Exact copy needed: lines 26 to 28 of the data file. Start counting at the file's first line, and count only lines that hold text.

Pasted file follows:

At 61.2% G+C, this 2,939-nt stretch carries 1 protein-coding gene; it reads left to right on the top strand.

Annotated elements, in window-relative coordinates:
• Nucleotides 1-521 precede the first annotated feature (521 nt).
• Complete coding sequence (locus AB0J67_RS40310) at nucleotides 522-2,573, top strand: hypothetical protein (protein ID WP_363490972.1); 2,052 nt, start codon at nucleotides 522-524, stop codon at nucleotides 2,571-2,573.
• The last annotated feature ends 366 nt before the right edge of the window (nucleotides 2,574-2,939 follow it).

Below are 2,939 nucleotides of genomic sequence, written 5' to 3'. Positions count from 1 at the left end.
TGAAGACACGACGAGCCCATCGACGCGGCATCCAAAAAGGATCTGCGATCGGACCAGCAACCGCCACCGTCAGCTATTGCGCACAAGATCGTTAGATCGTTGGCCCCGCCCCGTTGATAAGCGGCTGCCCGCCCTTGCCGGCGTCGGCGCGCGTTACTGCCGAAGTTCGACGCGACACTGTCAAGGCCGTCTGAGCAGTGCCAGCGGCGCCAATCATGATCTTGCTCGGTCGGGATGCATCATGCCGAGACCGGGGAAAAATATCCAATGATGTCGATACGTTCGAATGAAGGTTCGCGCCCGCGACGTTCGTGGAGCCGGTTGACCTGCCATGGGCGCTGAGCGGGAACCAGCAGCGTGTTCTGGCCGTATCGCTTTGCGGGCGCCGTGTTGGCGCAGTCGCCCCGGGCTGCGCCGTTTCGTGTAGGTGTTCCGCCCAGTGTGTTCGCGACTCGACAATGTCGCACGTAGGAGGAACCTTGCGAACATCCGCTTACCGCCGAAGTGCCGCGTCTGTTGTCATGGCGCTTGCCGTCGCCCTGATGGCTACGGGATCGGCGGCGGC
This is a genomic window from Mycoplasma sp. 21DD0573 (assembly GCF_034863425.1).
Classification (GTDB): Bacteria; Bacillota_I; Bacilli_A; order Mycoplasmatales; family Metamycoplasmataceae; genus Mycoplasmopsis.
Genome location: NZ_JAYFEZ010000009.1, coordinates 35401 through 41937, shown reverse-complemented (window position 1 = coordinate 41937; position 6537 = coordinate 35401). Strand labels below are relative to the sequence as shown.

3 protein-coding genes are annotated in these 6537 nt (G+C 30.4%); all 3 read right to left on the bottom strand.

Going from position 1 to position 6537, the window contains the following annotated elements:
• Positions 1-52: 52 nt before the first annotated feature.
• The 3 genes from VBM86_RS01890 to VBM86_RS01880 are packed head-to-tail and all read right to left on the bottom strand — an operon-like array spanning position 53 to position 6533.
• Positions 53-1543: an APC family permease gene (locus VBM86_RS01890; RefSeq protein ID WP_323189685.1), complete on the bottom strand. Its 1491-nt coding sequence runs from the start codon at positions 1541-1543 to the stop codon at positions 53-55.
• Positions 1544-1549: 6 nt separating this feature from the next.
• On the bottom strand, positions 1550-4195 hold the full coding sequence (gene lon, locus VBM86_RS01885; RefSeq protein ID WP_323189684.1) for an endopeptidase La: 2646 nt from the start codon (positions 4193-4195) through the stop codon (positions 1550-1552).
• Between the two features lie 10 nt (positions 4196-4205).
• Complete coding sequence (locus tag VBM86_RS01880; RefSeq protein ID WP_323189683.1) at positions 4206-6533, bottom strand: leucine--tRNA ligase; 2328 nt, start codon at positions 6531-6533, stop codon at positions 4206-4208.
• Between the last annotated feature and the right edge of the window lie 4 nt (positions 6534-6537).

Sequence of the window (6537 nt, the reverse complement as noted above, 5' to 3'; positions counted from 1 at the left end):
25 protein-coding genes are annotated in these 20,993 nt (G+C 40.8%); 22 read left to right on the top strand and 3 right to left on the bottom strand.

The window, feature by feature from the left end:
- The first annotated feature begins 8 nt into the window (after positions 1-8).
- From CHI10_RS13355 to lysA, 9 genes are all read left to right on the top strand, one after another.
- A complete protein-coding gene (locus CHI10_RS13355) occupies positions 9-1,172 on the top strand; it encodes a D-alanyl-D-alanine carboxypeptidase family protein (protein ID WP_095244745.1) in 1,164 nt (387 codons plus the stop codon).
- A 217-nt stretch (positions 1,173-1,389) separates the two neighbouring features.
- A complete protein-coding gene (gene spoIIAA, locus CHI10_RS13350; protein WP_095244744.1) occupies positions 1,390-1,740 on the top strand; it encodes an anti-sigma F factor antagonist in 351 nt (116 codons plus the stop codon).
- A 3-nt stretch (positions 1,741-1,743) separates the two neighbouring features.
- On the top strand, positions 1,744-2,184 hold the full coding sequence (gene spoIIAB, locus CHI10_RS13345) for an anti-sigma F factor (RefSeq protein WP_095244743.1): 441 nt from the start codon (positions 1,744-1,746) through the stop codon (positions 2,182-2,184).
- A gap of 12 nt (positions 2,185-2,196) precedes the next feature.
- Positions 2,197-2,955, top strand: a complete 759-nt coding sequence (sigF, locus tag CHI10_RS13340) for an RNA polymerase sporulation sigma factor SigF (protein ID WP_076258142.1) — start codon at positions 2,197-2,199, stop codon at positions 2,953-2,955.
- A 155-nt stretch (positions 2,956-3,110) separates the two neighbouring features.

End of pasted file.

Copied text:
- A complete protein-coding gene (locus CHI10_RS13355) occupies positions 9-1,172 on the top strand; it encodes a D-alanyl-D-alanine carboxypeptidase family protein (protein ID WP_095244745.1) in 1,164 nt (387 codons plus the stop codon).
- A 217-nt stretch (positions 1,173-1,389) separates the two neighbouring features.
- A complete protein-coding gene (gene spoIIAA, locus CHI10_RS13350; protein WP_095244744.1) occupies positions 1,390-1,740 on the top strand; it encodes an anti-sigma F factor antagonist in 351 nt (116 codons plus the stop codon).